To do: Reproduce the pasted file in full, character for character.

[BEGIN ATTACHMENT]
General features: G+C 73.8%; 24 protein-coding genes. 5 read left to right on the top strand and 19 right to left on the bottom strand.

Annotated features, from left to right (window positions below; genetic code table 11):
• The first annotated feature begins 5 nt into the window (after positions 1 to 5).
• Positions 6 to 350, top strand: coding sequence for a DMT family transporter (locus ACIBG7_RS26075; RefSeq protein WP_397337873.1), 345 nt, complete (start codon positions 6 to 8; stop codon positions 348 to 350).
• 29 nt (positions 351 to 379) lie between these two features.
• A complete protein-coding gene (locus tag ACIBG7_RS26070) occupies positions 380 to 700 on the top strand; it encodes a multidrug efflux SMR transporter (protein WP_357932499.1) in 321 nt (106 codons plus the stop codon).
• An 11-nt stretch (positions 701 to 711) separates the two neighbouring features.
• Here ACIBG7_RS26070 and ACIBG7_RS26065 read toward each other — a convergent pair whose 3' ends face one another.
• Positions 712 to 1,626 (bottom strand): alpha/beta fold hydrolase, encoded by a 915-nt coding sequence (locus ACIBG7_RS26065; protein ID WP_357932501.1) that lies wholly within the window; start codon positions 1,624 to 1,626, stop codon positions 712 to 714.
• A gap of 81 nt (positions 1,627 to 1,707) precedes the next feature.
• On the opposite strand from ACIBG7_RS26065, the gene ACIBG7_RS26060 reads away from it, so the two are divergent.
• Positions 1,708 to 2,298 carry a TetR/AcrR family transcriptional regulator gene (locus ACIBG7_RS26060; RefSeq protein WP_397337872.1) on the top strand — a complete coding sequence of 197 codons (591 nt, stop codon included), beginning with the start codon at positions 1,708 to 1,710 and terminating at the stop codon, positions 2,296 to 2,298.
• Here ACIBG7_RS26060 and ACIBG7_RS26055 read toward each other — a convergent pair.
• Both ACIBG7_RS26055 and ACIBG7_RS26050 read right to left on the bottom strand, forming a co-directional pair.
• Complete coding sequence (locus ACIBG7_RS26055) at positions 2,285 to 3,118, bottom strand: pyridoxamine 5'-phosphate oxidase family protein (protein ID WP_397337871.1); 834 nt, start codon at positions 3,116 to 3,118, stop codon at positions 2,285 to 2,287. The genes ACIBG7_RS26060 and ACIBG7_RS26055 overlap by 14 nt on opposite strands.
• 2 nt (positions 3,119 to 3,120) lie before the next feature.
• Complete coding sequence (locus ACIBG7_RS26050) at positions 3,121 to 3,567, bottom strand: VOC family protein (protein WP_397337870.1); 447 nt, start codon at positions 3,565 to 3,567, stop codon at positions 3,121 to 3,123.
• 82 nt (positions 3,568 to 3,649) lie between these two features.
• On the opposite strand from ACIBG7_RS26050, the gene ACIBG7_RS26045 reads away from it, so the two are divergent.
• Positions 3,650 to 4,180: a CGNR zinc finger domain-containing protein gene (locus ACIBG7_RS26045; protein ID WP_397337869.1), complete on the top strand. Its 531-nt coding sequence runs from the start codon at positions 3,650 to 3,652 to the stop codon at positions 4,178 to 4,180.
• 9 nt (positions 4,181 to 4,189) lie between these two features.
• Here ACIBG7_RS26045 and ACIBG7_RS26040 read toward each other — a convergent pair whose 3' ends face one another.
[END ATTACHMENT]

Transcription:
General features: G+C 73.8%; 24 protein-coding genes. 5 read left to right on the top strand and 19 right to left on the bottom strand.

Annotated features, from left to right (window positions below; genetic code table 11):
• The first annotated feature begins 5 nt into the window (after positions 1 to 5).
• Positions 6 to 350, top strand: coding sequence for a DMT family transporter (locus ACIBG7_RS26075; RefSeq protein WP_397337873.1), 345 nt, complete (start codon positions 6 to 8; stop codon positions 348 to 350).
• 29 nt (positions 351 to 379) lie between these two features.
• A complete protein-coding gene (locus tag ACIBG7_RS26070) occupies positions 380 to 700 on the top strand; it encodes a multidrug efflux SMR transporter (protein WP_357932499.1) in 321 nt (106 codons plus the stop codon).
• An 11-nt stretch (positions 701 to 711) separates the two neighbouring features.
• Here ACIBG7_RS26070 and ACIBG7_RS26065 read toward each other — a convergent pair whose 3' ends face one another.
• Positions 712 to 1,626 (bottom strand): alpha/beta fold hydrolase, encoded by a 915-nt coding sequence (locus ACIBG7_RS26065; protein ID WP_357932501.1) that lies wholly within the window; start codon positions 1,624 to 1,626, stop codon positions 712 to 714.
• A gap of 81 nt (positions 1,627 to 1,707) precedes the next feature.
• On the opposite strand from ACIBG7_RS26065, the gene ACIBG7_RS26060 reads away from it, so the two are divergent.
• Positions 1,708 to 2,298 carry a TetR/AcrR family transcriptional regulator gene (locus ACIBG7_RS26060; RefSeq protein WP_397337872.1) on the top strand — a complete coding sequence of 197 codons (591 nt, stop codon included), beginning with the start codon at positions 1,708 to 1,710 and terminating at the stop codon, positions 2,296 to 2,298.
• Here ACIBG7_RS26060 and ACIBG7_RS26055 read toward each other — a convergent pair.
• Both ACIBG7_RS26055 and ACIBG7_RS26050 read right to left on the bottom strand, forming a co-directional pair.
• Complete coding sequence (locus ACIBG7_RS26055) at positions 2,285 to 3,118, bottom strand: pyridoxamine 5'-phosphate oxidase family protein (protein ID WP_397337871.1); 834 nt, start codon at positions 3,116 to 3,118, stop codon at positions 2,285 to 2,287. The genes ACIBG7_RS26060 and ACIBG7_RS26055 overlap by 14 nt on opposite strands.
• 2 nt (positions 3,119 to 3,120) lie before the next feature.
• Complete coding sequence (locus ACIBG7_RS26050) at positions 3,121 to 3,567, bottom strand: VOC family protein (protein WP_397337870.1); 447 nt, start codon at positions 3,565 to 3,567, stop codon at positions 3,121 to 3,123.
• 82 nt (positions 3,568 to 3,649) lie between these two features.
• On the opposite strand from ACIBG7_RS26050, the gene ACIBG7_RS26045 reads away from it, so the two are divergent.
• Positions 3,650 to 4,180: a CGNR zinc finger domain-containing protein gene (locus ACIBG7_RS26045; protein ID WP_397337869.1), complete on the top strand. Its 531-nt coding sequence runs from the start codon at positions 3,650 to 3,652 to the stop codon at positions 4,178 to 4,180.
• 9 nt (positions 4,181 to 4,189) lie between these two features.
• Here ACIBG7_RS26045 and ACIBG7_RS26040 read toward each other — a convergent pair whose 3' ends face one another.